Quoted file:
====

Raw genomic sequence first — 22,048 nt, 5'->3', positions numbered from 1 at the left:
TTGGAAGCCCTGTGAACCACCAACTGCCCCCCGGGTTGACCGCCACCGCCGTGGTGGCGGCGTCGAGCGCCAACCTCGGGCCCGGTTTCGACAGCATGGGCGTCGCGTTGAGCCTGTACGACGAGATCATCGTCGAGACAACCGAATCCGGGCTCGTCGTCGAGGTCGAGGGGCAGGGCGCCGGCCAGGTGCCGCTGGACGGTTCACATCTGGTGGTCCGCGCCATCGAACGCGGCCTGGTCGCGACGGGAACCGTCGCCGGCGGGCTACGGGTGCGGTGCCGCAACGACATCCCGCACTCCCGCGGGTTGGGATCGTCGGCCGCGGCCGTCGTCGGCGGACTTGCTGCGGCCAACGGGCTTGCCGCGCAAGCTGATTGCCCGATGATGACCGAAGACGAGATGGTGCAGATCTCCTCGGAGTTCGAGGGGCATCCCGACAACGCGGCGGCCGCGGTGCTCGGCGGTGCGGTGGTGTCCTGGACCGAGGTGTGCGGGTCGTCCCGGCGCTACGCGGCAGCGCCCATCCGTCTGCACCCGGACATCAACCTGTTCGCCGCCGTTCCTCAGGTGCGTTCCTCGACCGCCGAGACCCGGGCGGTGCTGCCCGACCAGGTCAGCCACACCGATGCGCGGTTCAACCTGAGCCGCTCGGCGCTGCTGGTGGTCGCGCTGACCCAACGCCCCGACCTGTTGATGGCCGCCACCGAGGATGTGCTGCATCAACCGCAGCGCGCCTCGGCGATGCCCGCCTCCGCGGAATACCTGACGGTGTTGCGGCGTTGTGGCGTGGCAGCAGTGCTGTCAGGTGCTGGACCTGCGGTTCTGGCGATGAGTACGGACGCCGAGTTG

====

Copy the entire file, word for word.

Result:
Raw genomic sequence first — 22,048 nt, 5'->3', positions numbered from 1 at the left:
TTGGAAGCCCTGTGAACCACCAACTGCCCCCCGGGTTGACCGCCACCGCCGTGGTGGCGGCGTCGAGCGCCAACCTCGGGCCCGGTTTCGACAGCATGGGCGTCGCGTTGAGCCTGTACGACGAGATCATCGTCGAGACAACCGAATCCGGGCTCGTCGTCGAGGTCGAGGGGCAGGGCGCCGGCCAGGTGCCGCTGGACGGTTCACATCTGGTGGTCCGCGCCATCGAACGCGGCCTGGTCGCGACGGGAACCGTCGCCGGCGGGCTACGGGTGCGGTGCCGCAACGACATCCCGCACTCCCGCGGGTTGGGATCGTCGGCCGCGGCCGTCGTCGGCGGACTTGCTGCGGCCAACGGGCTTGCCGCGCAAGCTGATTGCCCGATGATGACCGAAGACGAGATGGTGCAGATCTCCTCGGAGTTCGAGGGGCATCCCGACAACGCGGCGGCCGCGGTGCTCGGCGGTGCGGTGGTGTCCTGGACCGAGGTGTGCGGGTCGTCCCGGCGCTACGCGGCAGCGCCCATCCGTCTGCACCCGGACATCAACCTGTTCGCCGCCGTTCCTCAGGTGCGTTCCTCGACCGCCGAGACCCGGGCGGTGCTGCCCGACCAGGTCAGCCACACCGATGCGCGGTTCAACCTGAGCCGCTCGGCGCTGCTGGTGGTCGCGCTGACCCAACGCCCCGACCTGTTGATGGCCGCCACCGAGGATGTGCTGCATCAACCGCAGCGCGCCTCGGCGATGCCCGCCTCCGCGGAATACCTGACGGTGTTGCGGCGTTGTGGCGTGGCAGCAGTGCTGTCAGGTGCTGGACCTGCGGTTCTGGCGATGAGTACGGACGCCGAGTTG